When is Capnography Useful in the ED? Part I

Author: Brit Long, MD (@long_brit, EM Attending Physician, SAUSHEC) and Michael Vivirito RN, CEN (Joint Base Elmendorf Richardson Medical Center, Emergency Medicine) // Edited by: Alex Koyfman, MD (@EMHighAK)

The EMS phone rings, with a crew bringing in a 62-year-old male in cardiac arrest. Initial rhythm was ventricular fibrillation, and they have provided two shocks. They arrive, your team transfers him over, compressions continue, and you check access and monitors. Of all the monitors you have, what is something that can not only prognosticate, but assess compression quality and suggest ROSC?

Capnography! This post will evaluate the literature behind several common uses of capnography in the ED: cardiac arrest, endotracheal tube (ETT) placement, and procedural sedation. Part II will evaluate several other uses of capnography in critical illness: trauma, sepsis, DKA, pulmonary pathology, and fluid responsiveness.

A Little Background

Capnography includes the noninvasive measurement of CO2 partial pressure during respiration (primarily exhalation). This can be displayed as a color (colorimetric or qualitative), number (quantitative), and as a function of time with waveform.1-8  A normal waveform displays several phases, and interpretation of this waveform can provide valuable information based on several features.1-9  More specifically, the quantitative monitor provides a numeric value which is the end-tidal carbon dioxide (EtCO2) plateau in phase III.

1) Verification and Monitoring of ETT

Capnography shines in verifying and monitoring ETT placement and position. In fact, it may be one of the most accurate means of confirming correct placement, other than direct visualization of the tube between the chords.7-9 Fogging and condensation of the ETT can occur in over 80% of esophageal intubations.10 Chest wall movement is not reliable, and neither are breath sounds (16% of esophageal intubations).10-12 Qualitative markers will turn yellow with tracheal placement and remain purple (except for several circumstances such as recent carbonated beverage, gastric fluids on the marker, etc.).1-4,9,13 Sensitivity approaches 100% for qualitative markers,14-19 and quantitative markers offer even more important information with four phases as described above.9,20-22  Quantitative capnography will still display the same findings with right mainstem bronchus intubation, as well as if the ETT is placed just above the hypopharynx (it will become erratic over time due to malpositioning). Flat waveforms are commonly seen in ETT obstruction, technical malfunction of the monitor or tubing, prolonged cardiac arrest, and complete airway obstruction distal to the ETT. 1-9,19 Sensitivity in cardiac arrest is 60-100%, which varies due to cause and duration of arrest.9,14-19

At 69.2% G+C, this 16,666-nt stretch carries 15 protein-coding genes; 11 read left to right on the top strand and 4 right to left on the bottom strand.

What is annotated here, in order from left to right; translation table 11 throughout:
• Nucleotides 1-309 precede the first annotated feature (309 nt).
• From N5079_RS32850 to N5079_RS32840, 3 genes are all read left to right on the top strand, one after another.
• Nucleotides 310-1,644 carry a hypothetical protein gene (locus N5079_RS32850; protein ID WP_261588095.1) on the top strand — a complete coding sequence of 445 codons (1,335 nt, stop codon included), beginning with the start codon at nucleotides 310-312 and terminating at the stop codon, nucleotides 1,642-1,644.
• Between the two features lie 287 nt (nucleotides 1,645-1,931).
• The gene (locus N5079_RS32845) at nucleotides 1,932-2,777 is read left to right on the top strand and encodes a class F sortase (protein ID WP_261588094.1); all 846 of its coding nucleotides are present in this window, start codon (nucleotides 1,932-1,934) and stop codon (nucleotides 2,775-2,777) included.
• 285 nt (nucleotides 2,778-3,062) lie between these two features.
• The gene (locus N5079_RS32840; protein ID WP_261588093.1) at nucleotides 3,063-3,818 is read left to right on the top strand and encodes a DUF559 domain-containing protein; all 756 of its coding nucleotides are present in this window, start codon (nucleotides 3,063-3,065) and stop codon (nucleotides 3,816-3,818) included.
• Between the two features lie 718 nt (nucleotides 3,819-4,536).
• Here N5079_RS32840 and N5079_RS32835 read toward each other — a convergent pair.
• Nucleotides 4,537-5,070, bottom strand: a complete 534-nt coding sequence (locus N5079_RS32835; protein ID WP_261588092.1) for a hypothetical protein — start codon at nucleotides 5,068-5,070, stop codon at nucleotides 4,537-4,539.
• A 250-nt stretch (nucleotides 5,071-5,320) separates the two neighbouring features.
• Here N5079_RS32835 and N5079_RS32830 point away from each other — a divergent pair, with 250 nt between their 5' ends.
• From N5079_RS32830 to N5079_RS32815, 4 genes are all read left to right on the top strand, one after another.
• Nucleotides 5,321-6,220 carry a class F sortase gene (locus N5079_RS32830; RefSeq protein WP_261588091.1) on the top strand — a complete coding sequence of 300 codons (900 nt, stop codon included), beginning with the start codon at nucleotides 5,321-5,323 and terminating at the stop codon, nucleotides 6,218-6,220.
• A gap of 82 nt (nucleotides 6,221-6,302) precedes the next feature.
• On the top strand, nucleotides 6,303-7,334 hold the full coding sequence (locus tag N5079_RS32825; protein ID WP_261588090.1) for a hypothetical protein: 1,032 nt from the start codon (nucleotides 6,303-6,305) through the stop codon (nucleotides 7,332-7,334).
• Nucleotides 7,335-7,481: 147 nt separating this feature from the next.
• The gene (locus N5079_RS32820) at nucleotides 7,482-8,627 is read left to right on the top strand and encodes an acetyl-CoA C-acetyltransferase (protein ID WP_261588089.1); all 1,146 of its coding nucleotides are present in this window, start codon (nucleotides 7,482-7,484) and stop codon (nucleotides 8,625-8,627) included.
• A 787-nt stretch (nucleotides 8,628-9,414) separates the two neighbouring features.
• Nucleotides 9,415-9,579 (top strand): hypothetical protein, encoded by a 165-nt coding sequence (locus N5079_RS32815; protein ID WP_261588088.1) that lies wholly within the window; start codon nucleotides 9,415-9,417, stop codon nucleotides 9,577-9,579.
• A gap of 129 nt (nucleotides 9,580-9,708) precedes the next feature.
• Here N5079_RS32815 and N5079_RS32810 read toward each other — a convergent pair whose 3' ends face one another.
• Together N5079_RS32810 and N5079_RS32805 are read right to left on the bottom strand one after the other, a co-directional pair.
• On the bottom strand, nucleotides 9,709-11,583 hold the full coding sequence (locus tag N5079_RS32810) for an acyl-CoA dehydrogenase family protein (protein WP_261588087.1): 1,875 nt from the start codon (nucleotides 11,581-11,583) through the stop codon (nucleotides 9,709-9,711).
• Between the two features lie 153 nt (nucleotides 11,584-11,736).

Monitoring ETT location during patient movement is vital to ensuring the ETT remains in the appropriate position. Dislodgement or misplacement may occur in up to 23% of transports not undergoing continuous capnography monitoring.23,24 Capnography should be used during transport of intubated patients to monitor for displacement.9,25,26

2) Cardiac Arrest

Capnography has been used since 1989 for cardiac arrest. The specific EtCO2 level is a reflection of cardiopulmonary blood flow, and the value correlates with cardiac output from chest compressions.9,19-23,27,28 The 2015 ACLS guidelines state quantitative waveform is recommended to monitor compressions and for ROSC.9 Depth and quality of compressions affect EtCO2. Compressions should target values greater than 10 mm Hg, with 20 mm Hg optimal. Decreases in EtCO2 suggest poor compression quality or another etiology that has not been treated (hemorrhage, pneumothorax, tamponade, myocardial infarction, among others).9,29,30

A rapid and abrupt increase in EtCO2 levels suggests ROSC, specifically levels 30-40 mm Hg or an increase of at least 10 mm Hg.31 A specific level is not recommended, but rather the sudden increase. With ROSC and a perfusing rhythm, cardiac output increases, resulting in EtCO2 increase. This could potentially be used to monitor for ROSC without pulse checks. If sudden increase in EtCO2 is observed, 9,19-23,30,31 rhythm assessment can be conducted,29,31-33 but chest compressions should be continued otherwise.

During CPR, EtCO2 can be used as a prognostic factor, though times vary. Literature has evaluated levels from 3 minutes onward, with most at 20 minutes. A value greater than 20 mm Hg is correlated with improved chance of ROSC and levels less than 10 mm Hg associated with decreased survival.28,29,34-42 One meta-analysis states levels of 25 mm Hg are strongly associated with ROSC.42 Increase in capnography in inpatient PEA arrest demonstrates OR 4.8 for ROSC.43  Another study found EtCO2 to have sensitivity and specificity to be 88% and 77%, respectively, for ROSC at 5 and 10 minutes.41 Currently, capnography should not be used in isolation to determine cause of arrest, prognosticate, or evaluate for ROSC. It can be used in association with other measures. One great review uses the mnemonic PQRST for capnography use in arrest.44